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Chris Spagnuolo has been working in the Geographic Information Systems (GIS) field for nearly 15 years. If it involves GIS, he's probably done it...everything from field data collection to large scale enterprise GIS deployments. Through this experience, he has reached the conclusion that the most effective way to deliver value is by the implementation of agile practices. He believes strongly in the effectiveness of agile practices and he is leading a new group to evangelize the benefits of agile. Chris is a DZone MVB and is not an employee of DZone and has posted 29 posts at DZone. You can read more from them at their website. View Full User Profile

ScrumMasters: Don't be a Fixer

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I think one of the best aspects of agile development is the ability for a team to frequently learn from their mistakes. It's especially crucial that this happens in a blame free environment. When something goes wrong during an iteration, it's important that no team member is singled out. The entire team accepts responsibility for their failures and successes together. And when a team makes mistakes, they need to learn from them. The key components for in a team's ability to learn from their mistakes are the attitude and interactions of the ScrumMaster.

There are a few things a ScrumMaster must do to help their teams learn from their mistakes. First and foremost, the ScrumMaster cannot be a fixer. When things are broken or not working the team, not the ScrumMaster, must figure out how to fix things. If the ScrumMaster continually steps in to fix the problem, the team never learns how to fix a problem for themselves. This leads back to the old command and control structure of more traditional development approaches.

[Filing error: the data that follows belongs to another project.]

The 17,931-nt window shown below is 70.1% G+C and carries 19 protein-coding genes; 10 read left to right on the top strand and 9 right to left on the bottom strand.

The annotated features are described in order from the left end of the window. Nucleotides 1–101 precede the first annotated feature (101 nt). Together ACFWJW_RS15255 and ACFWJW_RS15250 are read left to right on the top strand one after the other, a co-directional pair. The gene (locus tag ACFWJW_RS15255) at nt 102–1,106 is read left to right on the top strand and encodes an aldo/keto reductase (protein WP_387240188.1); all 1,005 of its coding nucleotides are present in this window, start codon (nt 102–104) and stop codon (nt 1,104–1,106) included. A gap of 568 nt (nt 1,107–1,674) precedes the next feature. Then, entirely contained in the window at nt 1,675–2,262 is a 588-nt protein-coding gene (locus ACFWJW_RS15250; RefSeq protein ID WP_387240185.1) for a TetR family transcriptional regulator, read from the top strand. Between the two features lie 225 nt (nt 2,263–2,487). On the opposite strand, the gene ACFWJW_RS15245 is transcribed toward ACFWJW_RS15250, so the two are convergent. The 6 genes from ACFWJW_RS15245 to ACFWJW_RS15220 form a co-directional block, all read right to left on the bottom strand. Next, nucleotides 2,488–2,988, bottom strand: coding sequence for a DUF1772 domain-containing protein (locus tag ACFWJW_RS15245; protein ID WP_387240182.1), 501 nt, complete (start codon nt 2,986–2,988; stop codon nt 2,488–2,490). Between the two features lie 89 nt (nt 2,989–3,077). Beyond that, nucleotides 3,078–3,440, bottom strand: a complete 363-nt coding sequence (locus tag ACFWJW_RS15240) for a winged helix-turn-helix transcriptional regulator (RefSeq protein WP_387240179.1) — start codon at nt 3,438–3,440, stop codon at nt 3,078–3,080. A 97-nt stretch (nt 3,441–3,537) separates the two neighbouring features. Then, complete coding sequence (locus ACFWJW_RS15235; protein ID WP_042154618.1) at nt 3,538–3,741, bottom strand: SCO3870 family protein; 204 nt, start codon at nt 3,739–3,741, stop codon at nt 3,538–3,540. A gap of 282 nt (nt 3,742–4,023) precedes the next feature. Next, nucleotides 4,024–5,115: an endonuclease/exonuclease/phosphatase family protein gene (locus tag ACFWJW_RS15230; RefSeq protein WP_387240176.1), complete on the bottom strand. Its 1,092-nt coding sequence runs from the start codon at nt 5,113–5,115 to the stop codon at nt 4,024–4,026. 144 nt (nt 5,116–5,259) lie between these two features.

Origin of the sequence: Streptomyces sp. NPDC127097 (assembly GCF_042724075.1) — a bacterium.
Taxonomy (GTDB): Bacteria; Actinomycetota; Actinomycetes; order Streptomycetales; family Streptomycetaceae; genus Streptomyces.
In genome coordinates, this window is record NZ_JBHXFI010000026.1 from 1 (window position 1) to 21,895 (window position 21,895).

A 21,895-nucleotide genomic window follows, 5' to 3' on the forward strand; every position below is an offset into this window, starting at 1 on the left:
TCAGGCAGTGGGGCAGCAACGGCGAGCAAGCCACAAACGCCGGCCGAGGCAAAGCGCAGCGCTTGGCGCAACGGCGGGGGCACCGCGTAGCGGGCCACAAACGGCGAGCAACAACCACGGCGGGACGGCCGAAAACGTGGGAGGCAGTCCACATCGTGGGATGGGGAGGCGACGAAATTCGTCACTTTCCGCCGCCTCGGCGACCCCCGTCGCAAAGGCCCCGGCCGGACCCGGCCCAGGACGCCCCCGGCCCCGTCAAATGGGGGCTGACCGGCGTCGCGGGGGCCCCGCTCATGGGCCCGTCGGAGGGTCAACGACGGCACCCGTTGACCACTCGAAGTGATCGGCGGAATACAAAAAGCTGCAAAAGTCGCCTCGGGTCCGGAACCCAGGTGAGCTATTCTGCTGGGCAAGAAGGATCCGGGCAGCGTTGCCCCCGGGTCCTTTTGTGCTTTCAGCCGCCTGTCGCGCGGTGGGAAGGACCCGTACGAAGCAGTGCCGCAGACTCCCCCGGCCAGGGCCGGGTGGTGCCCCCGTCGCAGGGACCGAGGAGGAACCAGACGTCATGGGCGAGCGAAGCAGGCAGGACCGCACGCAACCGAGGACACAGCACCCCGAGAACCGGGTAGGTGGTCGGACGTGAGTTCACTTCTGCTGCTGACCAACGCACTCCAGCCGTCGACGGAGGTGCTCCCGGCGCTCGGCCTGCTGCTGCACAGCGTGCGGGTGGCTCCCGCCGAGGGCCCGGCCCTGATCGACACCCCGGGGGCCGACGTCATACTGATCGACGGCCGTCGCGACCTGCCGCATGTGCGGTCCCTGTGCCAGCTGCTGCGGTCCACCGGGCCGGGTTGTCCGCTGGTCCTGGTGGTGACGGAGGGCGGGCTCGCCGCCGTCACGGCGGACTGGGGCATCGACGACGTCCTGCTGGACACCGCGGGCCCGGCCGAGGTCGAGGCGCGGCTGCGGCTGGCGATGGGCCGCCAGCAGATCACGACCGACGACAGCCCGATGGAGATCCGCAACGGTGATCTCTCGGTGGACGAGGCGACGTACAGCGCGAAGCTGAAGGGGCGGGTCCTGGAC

Instead of being a fixer, the ScrumMaster needs to be an enabler. The ScrumMaster needs to be aware of any problems the team may be having and provide them with whatever resources they need to solve the problem on their own. It could be something as simple as a phone number for a key client contact. Whatever it is that is keeping the team from solving their problem, the ScrumMaster is there to provide it...except for the solution itself.

The other thing I think a ScrumMaster must do is allow teams to make mistakes. Because Scrum is, at its core, an empirical process, we expect certain things not to work...and we expect to inspect and adapt our practices to make them work better. That means letting teams fail sometimes. If a ScrumMaster always steps in and prevent a team from making mistakes, the team never get the chance to learn from them. If a team doesn't get that chance, they become inefficient at self-management, another key tenet of Scrum. And again, this leads back to the old command and control structures of traditional project management.

So, my two pieces of advice for ScrumMasters: Let your teams make mistakes...and don't be a fixer, be an enabler.
Published at DZone with permission of Chris Spagnuolo, author and DZone MVB. (source)

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